Magnesium is an essential mineral and electrolyte that we must obtain from our diet. It has over 300 functions in the body and plays a crucial role in hormonal balance. For example, magnesium affects thyroid function, estrogen detoxification, blood sugar, and stress hormones. But since we’re talking about mood, it is important to note that magnesium plays two important roles in the brain. Magnesium blocks the activity of more stimulating neurotransmitters and binds to calming receptors, resulting in a more peaceful resting state; something I think we could all use a bit more of. It also helps to regulate the release of stress hormones like cortisol, acting like the “brake” on your body’s nervous system. A very essential nutrient, but a staggering 75% of the US adult population does not meet the USDA’s RDI for magnesium, according to Thorne. So how can you make sure you are getting in enough of this beneficial nutrient? Some great food sources of magnesium include leafy greens, nuts, and seeds (like almonds and pumpkin seeds), and my personal fav dark chocolate (just make sure it is at least 60% cacao).

 

Amino acids: Tryptophan and Tyrosine

After healthy fats and micronutrients, proteins come third in the lineup of top brain healthy nutrients. Proteins are made up of smaller units called amino acids that are attached to one another in smaller or longer chains. These amino acids are essential for just about every function that takes place within the body and brain. This includes maintaining healthy tissues, assembling hormones, and powering all sorts of chemical reactions. But even more important for the brain and our mental health, amino acids create neurotransmitters, the chemical messengers that our brains use for signaling, communicating, and processing information. These neurotransmitters are responsible for how you think, talk, dream, and remember. They spur the impulses that wake you up, make you sleepy, keep you focused, and even cause you to change your mind. 

 

TRYPTOPHAN 

One of the main neurotransmitters most people are familiar with is serotonin. Most antidepressants are selective serotonin reuptake inhibitors, or SSRIs, which work on serotonin receptors. Nutrition is essential for serotonin production. In fact, the amino acid tryptophan (TRP) is needed to produce serotonin… along with vitamin b6. According to dietary guidelines the average adult needs 5 mg of TRP per kg of body weight per day to produce adequate levels of serotonin. Some of the most potent tryptophan sources include chicken and fish. If you are vegan, or eat very little animal protein, your levels of TRP might be low. Have no fear, you can still get a good amount of tryptophan from foods like chia seeds and sesame seeds.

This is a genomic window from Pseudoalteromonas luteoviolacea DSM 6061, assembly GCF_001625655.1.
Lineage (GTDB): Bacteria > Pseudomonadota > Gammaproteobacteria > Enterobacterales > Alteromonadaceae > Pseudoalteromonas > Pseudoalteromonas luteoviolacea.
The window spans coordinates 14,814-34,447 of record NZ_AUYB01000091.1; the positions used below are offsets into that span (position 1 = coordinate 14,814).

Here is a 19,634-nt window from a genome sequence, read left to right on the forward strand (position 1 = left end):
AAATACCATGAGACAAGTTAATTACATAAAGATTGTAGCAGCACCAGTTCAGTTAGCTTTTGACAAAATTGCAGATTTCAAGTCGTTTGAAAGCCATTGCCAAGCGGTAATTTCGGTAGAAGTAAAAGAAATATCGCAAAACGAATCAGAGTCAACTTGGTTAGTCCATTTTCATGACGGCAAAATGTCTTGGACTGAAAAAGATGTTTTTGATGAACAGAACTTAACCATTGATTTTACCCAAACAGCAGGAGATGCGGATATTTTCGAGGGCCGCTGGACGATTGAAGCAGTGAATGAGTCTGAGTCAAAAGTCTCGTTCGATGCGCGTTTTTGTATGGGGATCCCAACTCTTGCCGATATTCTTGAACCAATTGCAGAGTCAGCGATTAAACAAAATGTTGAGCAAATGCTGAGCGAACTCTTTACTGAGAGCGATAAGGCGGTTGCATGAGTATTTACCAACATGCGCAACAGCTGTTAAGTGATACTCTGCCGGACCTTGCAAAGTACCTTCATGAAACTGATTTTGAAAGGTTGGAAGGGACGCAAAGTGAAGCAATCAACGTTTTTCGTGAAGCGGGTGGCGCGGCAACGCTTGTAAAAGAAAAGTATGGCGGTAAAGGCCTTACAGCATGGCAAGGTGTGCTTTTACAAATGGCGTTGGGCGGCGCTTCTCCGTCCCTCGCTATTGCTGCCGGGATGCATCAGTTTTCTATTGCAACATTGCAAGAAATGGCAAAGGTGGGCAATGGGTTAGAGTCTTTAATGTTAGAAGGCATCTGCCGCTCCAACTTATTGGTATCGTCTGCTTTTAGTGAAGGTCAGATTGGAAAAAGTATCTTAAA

TYROSINE

Although serotonin gets a lot of attention, another neurotransmitter, dopamine, is just as important for mental health and mood. Tyrosine, is a non-essential amino acid, meaning our bodies can make it on its own unlike TRP, however the caveat is that this amino acid deeds to be produced from another amino acid called phenylalanine, which is an essential amino acid; meaning it needs to be obtained from our diet. So really it boils down to, are we getting enough phenylalanine in our diet so that we can produce adequate amounts of tyrosine. It is estimated that we need about 33mg of phenylalanine per kg of body weight, per day. Top sources are going to be your high-protein animal products such as chicken, beef, eggs, and fish (especially fatty fish like salmon, striped bass, and halibut). If you are looking for some plant-based options, I would go with almonds, pumpkin seeds, sesame seeds and once again chia seeds. 

 

Blood Sugar Balance

So, now that you are equipped with all of this information, I hope it has become apparent just how important diet is for mental health; and how various nutritional deficiencies can play a huge role. However, we can also see that meal timing and blood sugar balance can be a game-changer in regards to your mood, energy, and mental health. Why is that you ask? Well, when blood sugar levels are stable, your body is in a state of balance instead of a state of stress. Think about how you feel after eating an omelette for breakfast vs eating a donut; chances are after eating the omelette you are going to feel not only more satiated, but you are going to have more sustained energy levels. 

 

So, what would an ideal day of mood supporting food intake look like? The options are endless, but here are some great ideas to get you started!

  • Breakfast: Whole eggs for a great source of amino acids and choline, sautéed spinach and kale for b-vitamins and folate, cooked in avocado oil for some Omega 3 fats, and a side of blueberries for antioxidants.

  • Lunch: Wild-caught salmon for a good source of omega-3s and amino acids, served over a bed of leafy greens with avocado for B vitamins, pumpkin seeds for magnesium, and Omega 3 rich olive oil

  • Dinner: Free range chicken or grass-fed beef for B vitamins and amino acids, served in a lettuce wrap with olive oil mayo for choline and omega 3 fats, a side of sweet potatoes for good measure, and of course, some magnesium rich dark chocolate for dessert! 

Do you think you might be deficient in any of these?! A saying we always say is, “test don’t guess!”. If you are interested in coaching with us, book a call here with one of our coaches. 

– Christine Forsythe, RDN

Rachel Scheer

Rachel Scheer

Rachel Scheer is a Certified Nutritionist who received her degree from Baylor University in Nutrition Science and Dietetics. Rachel has her own private nutrition and counseling practice located in McKinney, Texas. Rachel has helped clients with a wide range of nutritional needs enhance their athletic performance, improve their physical and mental health, and make positive lifelong eating and exercise behavior changes.

Leave a Reply